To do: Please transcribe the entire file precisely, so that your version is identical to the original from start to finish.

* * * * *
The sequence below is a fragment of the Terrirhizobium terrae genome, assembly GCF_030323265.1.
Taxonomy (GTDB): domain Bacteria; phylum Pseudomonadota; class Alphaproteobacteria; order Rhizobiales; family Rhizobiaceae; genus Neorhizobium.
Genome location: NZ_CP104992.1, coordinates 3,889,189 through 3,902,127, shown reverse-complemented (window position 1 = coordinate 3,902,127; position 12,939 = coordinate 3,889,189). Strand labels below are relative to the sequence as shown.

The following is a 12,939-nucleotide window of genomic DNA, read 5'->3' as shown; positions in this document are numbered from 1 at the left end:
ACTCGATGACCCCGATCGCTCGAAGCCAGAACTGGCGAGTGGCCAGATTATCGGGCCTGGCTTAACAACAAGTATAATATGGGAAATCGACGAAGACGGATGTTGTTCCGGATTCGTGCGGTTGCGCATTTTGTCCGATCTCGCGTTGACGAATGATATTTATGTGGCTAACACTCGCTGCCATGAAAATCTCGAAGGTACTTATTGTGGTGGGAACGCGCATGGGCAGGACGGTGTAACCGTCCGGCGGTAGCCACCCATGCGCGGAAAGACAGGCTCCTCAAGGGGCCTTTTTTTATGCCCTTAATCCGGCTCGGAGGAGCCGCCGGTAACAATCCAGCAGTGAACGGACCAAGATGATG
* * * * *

The sequence below is a fragment of the Terrirhizobium terrae genome, assembly GCF_030323265.1.
Taxonomy (GTDB): domain Bacteria; phylum Pseudomonadota; class Alphaproteobacteria; order Rhizobiales; family Rhizobiaceae; genus Neorhizobium.
Genome location: NZ_CP104992.1, coordinates 3,889,189 through 3,902,127, shown reverse-complemented (window position 1 = coordinate 3,902,127; position 12,939 = coordinate 3,889,189). Strand labels below are relative to the sequence as shown.

The following is a 12,939-nucleotide window of genomic DNA, read 5'->3' as shown; positions in this document are numbered from 1 at the left end:
ACTCGATGACCCCGATCGCTCGAAGCCAGAACTGGCGAGTGGCCAGATTATCGGGCCTGGCTTAACAACAAGTATAATATGGGAAATCGACGAAGACGGATGTTGTTCCGGATTCGTGCGGTTGCGCATTTTGTCCGATCTCGCGTTGACGAATGATATTTATGTGGCTAACACTCGCTGCCATGAAAATCTCGAAGGTACTTATTGTGGTGGGAACGCGCATGGGCAGGACGGTGTAACCGTCCGGCGGTAGCCACCCATGCGCGGAAAGACAGGCTCCTCAAGGGGCCTTTTTTTATGCCCTTAATCCGGCTCGGAGGAGCCGCCGGTAACAATCCAGCAGTGAACGGACCAAGATGATG